Unlike other “solitary vices” of adolescence, reading can often become a lifelong passion.
There must be many academics among those who always have a book to hand, take far too many books on holiday and regard reading almost as central to their lives as eating and breathing. Yet, as we explore in a lead feature in this week’s issue, such bibliomaniacs are increasingly living a different world from their students. The Communist Manifesto is short, fiery, designed to be read by the ordinary working man and of vast historical significance. Yet students on an MA course in history, according to a friend of mine, strongly resisted her suggestion that they should have to read all of it.
For those of us who have always found reading one of the prime pleasures in life, this is pretty startling and depressing. Several of the academics I spoke to were very eloquent about why it represents a significant loss to the educational process when students fail to engage with extended arguments, read around the core texts or reflect on the history and ethical dilemmas of their disciplines. To try to do at least a little to foster a lasting bibliophilia in the young, therefore, we asked a larger group of academics from a wide range of disciplines each to recommend a single book for sixth-formers soon to go to university.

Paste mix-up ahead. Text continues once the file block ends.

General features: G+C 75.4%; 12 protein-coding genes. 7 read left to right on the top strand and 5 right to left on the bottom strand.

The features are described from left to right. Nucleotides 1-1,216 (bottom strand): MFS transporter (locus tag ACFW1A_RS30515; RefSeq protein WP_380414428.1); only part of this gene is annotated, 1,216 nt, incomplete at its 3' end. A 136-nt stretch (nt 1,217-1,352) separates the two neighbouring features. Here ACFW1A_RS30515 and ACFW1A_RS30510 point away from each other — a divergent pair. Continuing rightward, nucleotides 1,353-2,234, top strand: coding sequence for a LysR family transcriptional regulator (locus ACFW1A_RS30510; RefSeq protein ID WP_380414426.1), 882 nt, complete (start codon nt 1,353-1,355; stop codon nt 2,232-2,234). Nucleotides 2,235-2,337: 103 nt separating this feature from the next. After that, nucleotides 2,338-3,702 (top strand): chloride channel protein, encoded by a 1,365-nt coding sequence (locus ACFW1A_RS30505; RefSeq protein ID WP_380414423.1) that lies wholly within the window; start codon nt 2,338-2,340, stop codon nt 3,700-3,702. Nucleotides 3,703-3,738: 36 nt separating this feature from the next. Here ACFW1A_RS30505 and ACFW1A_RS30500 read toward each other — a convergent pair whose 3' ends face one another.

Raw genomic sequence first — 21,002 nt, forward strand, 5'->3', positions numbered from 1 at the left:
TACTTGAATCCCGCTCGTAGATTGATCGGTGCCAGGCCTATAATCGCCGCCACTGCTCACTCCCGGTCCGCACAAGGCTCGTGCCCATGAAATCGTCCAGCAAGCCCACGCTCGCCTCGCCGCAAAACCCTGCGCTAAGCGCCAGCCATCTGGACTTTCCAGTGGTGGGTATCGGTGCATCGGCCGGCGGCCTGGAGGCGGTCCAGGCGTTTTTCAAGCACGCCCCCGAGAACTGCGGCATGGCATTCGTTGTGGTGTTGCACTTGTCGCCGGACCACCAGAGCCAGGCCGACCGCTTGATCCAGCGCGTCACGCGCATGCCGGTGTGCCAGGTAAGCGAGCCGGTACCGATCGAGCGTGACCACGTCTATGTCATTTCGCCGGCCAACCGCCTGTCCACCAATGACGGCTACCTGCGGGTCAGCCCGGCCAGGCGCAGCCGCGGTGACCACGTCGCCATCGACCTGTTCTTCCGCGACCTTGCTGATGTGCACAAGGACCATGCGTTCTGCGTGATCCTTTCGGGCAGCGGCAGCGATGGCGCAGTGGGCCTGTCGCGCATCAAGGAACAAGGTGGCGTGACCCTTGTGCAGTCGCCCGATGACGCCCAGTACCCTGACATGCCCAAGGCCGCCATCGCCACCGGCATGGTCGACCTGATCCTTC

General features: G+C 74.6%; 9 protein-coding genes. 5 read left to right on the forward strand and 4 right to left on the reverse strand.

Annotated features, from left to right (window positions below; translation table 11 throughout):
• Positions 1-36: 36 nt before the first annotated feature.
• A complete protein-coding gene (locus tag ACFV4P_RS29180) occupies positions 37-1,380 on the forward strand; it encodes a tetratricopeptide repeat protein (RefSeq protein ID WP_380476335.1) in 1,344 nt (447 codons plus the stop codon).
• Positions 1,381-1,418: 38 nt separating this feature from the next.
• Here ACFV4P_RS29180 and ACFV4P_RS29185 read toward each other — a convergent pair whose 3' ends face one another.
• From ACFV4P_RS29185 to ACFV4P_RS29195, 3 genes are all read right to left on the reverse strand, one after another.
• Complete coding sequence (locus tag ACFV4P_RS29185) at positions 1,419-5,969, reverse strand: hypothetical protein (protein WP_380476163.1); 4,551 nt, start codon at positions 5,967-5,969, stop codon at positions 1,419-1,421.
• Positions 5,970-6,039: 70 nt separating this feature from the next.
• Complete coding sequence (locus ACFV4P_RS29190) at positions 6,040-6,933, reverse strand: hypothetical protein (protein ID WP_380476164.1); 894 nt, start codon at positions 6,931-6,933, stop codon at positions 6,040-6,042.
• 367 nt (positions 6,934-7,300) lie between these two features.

Our criteria were deliberately vague. We were happy to hear about a book that would “help potential students hone their critical thinking, prepare them for independent learning, understand the basics of scientific (or social scientific) method or even negotiate the social and sexual minefield that lies ahead”. We couldn’t have been more delighted by the range of responses. Our list, which is also published in this week’s TES (read by schoolteachers), takes in escapism and heavyweight philosophy, political polemics and coming-of-age novels, warnings about lecherous professors and encouragements to “relish every opportunity for love, adventure, roving and enjoyment”.
I wish I’d known about some of them before I went to university and, though I found love and much enjoyment, largely missed out on the “roving” and “adventure”. As with any such list, half the fun comes from arguing about some of the more unexpected suggestions and grumbling about what has been missed out. Yet we very much hope there is “something in there for even the most bibliophobic of 18-year-olds”.